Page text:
This easy and tasty sandwich with no added fat is a combination of a vegetarian Sloppy Joe and a barbecue sandwich.
Barbecue Sloppy Joes
I try to find the lowest sodium tomato products, beans, breads, and barbecue sauce for this recipe because it can really add up. For the sloppy joes in the photograph, I used Amy's Hot Chipotle Barbecue Sauce which is indeed hot. Taste the bean mixture before serving. Depending on how sweet your barbecue sauce is, you might want to add 1 tsp. agave nectar.
Vegetable Cooking Spray
1 small red onion, diced
2 cloves garlic, minced
1 large carrot, peeled and grated
8 oz. no-salt-added tomato sauce
15 oz. no-salt-added kidney beans, well-drained
15 oz. no-salt-added pinto beans, well-drained
1 Tbsp. cider vinegar
1 tsp. chili powder
1/2 tsp. smoked paprika (regular paprika is fine if you don't have smoked)
6 whole wheat hamburger buns
In a large saute pan sprayed with vegetable cooking spray, saute the onion for 2 minutes, stirring occasionaly. Add garlic and carrot and continue sauteing for another 3 minutes. Add beans, vinegar, chili powder and smoked paprika and cook over medium heat, stirring occasionally, until the mixture thickens slightly. If desired, mash the mixture with a bean mixture. Top buns with bean mixture. (I occasionally spread the hamburger buns with a small amount of vegenaise before serving.)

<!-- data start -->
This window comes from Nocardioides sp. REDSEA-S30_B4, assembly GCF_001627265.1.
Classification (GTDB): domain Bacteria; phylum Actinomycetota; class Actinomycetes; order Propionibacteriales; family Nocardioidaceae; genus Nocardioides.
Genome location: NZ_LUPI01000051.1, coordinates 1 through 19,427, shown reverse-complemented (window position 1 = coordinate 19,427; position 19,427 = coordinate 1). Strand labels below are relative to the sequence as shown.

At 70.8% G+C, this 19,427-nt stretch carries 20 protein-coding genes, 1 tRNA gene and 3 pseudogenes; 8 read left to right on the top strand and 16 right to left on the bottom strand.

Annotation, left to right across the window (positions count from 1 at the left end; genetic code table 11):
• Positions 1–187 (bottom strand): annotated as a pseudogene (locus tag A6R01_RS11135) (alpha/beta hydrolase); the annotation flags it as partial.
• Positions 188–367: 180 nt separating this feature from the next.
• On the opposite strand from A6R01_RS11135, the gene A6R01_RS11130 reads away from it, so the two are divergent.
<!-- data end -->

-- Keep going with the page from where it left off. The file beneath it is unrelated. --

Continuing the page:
I wanted to show you my beloved bean masher which I use often. Actually I even prefer it for mashing potatoes to my potato masher. Check your local Mexican grocer; I bought mine for several dollars at Pro's Ranch Market in Albuquerque.
Here is our CSA bounty for the week. Those sugar plum tomatoes are from Jacobs Farm, Del Cabo. Farmer Monte wrote of his recent visit to them in one of our CSA newsletters - apparently they are a co-op of 400 organic and sustainable farm families in Baja. I'm planning on making tacos to use up the avocados and sugar plum tomatoes.